Qualcomm Chief Executive Officer Steven Mollenkopf is facing pressure from investors following the collapse of the company's proposed acquisition of NXP Semiconductors, a Dutch silicon manufacturer and NFC pioneer. The deal, valued at $44 billion, was called off on Thursday after its final deadline passed before China sent its approval, something the Far Eastern country likely wasn't planning to do regardless of how long Qualcomm kept delaying the proceedings and extending its tender offers. As a result, the San Diego, California-based tech giant will now pay a $2 billion termination fee to NXP and is forced to look toward the future on its own, without being able to buy its way into having a significant foothold in emerging technology segments such as mobile payments and connected vehicles.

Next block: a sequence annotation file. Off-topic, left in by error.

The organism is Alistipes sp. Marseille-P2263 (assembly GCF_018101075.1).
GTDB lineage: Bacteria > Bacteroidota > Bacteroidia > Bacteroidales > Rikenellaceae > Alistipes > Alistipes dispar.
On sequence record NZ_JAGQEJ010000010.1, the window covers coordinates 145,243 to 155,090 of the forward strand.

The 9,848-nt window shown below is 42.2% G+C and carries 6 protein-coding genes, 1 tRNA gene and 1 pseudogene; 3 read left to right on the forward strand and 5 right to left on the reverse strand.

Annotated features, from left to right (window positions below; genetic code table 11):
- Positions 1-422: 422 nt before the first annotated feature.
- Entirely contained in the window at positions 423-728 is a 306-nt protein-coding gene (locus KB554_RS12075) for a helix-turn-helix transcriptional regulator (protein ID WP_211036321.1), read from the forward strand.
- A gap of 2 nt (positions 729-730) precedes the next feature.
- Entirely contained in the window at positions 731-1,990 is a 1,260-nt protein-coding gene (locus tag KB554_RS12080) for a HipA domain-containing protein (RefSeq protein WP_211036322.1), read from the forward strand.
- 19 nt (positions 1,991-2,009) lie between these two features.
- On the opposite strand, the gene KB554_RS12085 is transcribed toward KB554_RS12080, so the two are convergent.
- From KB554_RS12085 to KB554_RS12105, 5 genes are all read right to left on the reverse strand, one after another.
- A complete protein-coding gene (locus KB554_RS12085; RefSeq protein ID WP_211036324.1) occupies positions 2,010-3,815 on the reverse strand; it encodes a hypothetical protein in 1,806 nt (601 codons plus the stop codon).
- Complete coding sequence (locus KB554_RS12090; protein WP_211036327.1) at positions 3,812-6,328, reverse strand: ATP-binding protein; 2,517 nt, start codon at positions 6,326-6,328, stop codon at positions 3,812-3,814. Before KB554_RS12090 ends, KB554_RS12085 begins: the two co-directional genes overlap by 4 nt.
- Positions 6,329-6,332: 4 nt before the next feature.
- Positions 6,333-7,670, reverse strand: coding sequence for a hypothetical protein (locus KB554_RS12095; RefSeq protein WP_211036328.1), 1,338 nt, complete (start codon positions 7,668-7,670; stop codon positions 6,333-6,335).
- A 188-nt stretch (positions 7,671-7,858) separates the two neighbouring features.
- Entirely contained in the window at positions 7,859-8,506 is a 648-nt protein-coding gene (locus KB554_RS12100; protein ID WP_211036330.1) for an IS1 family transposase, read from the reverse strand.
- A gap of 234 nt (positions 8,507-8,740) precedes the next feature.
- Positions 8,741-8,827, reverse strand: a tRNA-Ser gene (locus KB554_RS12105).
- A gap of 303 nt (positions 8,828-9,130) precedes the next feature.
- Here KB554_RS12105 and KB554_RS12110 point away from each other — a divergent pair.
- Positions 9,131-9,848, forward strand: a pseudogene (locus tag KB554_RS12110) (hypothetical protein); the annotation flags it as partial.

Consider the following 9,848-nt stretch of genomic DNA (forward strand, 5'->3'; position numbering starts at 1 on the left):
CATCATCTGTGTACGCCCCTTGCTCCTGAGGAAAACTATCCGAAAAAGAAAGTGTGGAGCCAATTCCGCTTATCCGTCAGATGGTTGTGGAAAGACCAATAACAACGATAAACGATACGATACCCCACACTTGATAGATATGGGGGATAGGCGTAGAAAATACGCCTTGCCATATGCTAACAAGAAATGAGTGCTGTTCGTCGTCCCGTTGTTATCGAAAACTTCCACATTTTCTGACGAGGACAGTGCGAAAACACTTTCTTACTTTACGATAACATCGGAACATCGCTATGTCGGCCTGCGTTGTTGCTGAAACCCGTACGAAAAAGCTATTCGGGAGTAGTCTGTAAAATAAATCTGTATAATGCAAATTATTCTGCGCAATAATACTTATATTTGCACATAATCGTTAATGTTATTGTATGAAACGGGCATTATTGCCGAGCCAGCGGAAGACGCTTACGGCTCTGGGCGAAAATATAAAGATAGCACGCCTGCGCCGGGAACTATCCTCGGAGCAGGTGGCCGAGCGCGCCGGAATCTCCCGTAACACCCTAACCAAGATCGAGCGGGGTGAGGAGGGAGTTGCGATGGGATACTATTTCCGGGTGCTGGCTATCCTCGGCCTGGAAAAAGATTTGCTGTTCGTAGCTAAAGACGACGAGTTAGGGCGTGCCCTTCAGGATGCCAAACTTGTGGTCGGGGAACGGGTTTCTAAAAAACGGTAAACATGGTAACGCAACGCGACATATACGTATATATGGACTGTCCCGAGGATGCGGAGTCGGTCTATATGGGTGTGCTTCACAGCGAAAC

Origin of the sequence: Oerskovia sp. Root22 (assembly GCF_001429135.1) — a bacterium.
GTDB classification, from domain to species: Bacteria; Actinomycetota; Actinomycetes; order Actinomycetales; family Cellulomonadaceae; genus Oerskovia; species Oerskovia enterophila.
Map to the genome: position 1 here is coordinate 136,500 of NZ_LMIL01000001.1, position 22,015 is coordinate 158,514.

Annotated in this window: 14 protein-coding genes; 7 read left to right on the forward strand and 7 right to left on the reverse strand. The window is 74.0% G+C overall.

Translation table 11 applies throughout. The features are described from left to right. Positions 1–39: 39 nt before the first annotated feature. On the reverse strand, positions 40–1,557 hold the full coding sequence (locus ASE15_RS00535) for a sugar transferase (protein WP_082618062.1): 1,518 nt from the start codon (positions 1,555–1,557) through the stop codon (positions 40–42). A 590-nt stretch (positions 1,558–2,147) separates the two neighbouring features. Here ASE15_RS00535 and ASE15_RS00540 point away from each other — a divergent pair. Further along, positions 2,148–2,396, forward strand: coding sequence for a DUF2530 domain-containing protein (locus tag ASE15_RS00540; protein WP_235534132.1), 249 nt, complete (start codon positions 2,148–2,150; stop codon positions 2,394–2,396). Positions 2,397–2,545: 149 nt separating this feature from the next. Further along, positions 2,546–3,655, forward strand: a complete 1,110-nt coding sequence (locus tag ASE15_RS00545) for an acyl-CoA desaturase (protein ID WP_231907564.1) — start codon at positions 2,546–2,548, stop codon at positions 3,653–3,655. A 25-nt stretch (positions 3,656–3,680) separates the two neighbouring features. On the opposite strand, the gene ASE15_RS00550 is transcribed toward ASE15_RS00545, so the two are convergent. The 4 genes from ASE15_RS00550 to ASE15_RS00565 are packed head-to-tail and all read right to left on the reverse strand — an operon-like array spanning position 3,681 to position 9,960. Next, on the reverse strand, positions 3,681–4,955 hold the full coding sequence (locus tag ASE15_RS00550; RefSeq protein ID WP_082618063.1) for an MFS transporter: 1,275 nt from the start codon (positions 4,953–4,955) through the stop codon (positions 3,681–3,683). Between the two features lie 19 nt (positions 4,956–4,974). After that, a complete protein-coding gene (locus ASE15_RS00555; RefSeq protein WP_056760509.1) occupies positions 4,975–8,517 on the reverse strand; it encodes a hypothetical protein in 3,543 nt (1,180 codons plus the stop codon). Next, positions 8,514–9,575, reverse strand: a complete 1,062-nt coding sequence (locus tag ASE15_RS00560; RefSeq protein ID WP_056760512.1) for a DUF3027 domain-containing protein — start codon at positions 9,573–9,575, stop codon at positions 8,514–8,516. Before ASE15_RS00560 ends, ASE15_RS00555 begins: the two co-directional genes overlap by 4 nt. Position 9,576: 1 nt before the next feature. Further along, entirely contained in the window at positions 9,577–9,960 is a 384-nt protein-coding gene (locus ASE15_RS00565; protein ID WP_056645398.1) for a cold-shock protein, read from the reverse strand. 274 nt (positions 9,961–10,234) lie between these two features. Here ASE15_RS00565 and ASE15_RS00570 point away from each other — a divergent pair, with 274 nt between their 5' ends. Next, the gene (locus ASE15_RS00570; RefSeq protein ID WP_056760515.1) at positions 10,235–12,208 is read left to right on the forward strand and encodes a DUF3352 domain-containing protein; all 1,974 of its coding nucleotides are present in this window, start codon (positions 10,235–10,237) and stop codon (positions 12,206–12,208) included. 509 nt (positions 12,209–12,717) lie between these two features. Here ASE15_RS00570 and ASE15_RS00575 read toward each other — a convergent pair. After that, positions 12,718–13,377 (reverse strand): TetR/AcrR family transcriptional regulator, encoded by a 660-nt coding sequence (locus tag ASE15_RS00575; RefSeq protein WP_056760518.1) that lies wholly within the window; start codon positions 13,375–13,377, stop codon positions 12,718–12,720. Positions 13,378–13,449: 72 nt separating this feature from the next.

Wisconsin Capital Management founder Tom Plumb told Reuters he believes Mr. Mollenkopf has approximately two more years to prove he can continue growing Qualcomm without major M&A deals taking place or face the risk of being replaced. Qualcomm used China as an excuse to gain the U.S. government's help to fight off Broadcom's hostile takeover attempt from earlier this year, with one of treasury department's panels ruling the deal would allow China to take over the U.S. in the 5G race as it believed Broadcom would engage in aggressive cost-cutting efforts following the acquisition, as it traditionally does after every tie-up.
It was precisely China that ended up blocking Qualcomm's expansion ambitions in the end, with Beijing reportedly being uncooperative in regards to advancing its antitrust probe of the company's bid. The development is believed to be a result of the ongoing trade war between the U.S. and China but may also be partially related to Qualcomm's previous maneuver that attracted focus to China as Washington's tech and economic adversary in an attempt to save the company from being taken over. Following the latest turn of events, Qualcomm is expected to make an all-in bet on 5G.